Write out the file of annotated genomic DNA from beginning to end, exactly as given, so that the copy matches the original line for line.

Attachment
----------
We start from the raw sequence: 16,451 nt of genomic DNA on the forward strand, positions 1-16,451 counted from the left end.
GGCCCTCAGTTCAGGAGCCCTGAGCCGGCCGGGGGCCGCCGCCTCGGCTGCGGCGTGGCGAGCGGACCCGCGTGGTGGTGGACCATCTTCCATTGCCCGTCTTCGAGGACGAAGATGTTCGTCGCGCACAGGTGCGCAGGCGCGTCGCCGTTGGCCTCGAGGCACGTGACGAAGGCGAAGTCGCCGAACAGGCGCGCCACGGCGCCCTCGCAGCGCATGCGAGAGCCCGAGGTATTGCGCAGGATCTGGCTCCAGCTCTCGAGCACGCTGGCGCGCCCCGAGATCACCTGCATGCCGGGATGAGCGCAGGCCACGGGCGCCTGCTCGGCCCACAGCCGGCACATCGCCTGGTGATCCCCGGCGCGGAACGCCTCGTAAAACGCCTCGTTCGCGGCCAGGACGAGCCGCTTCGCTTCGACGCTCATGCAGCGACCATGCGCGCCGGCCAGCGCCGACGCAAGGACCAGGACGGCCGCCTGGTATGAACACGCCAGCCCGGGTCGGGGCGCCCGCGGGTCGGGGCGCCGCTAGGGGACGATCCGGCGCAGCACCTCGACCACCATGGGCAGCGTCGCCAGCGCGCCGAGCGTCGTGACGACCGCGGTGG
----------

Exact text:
We start from the raw sequence: 16,451 nt of genomic DNA on the forward strand, positions 1-16,451 counted from the left end.
GGCCCTCAGTTCAGGAGCCCTGAGCCGGCCGGGGGCCGCCGCCTCGGCTGCGGCGTGGCGAGCGGACCCGCGTGGTGGTGGACCATCTTCCATTGCCCGTCTTCGAGGACGAAGATGTTCGTCGCGCACAGGTGCGCAGGCGCGTCGCCGTTGGCCTCGAGGCACGTGACGAAGGCGAAGTCGCCGAACAGGCGCGCCACGGCGCCCTCGCAGCGCATGCGAGAGCCCGAGGTATTGCGCAGGATCTGGCTCCAGCTCTCGAGCACGCTGGCGCGCCCCGAGATCACCTGCATGCCGGGATGAGCGCAGGCCACGGGCGCCTGCTCGGCCCACAGCCGGCACATCGCCTGGTGATCCCCGGCGCGGAACGCCTCGTAAAACGCCTCGTTCGCGGCCAGGACGAGCCGCTTCGCTTCGACGCTCATGCAGCGACCATGCGCGCCGGCCAGCGCCGACGCAAGGACCAGGACGGCCGCCTGGTATGAACACGCCAGCCCGGGTCGGGGCGCCCGCGGGTCGGGGCGCCGCTAGGGGACGATCCGGCGCAGCACCTCGACCACCATGGGCAGCGTCGCCAGCGCGCCGAGCGTCGTGACGACCGCGGTGG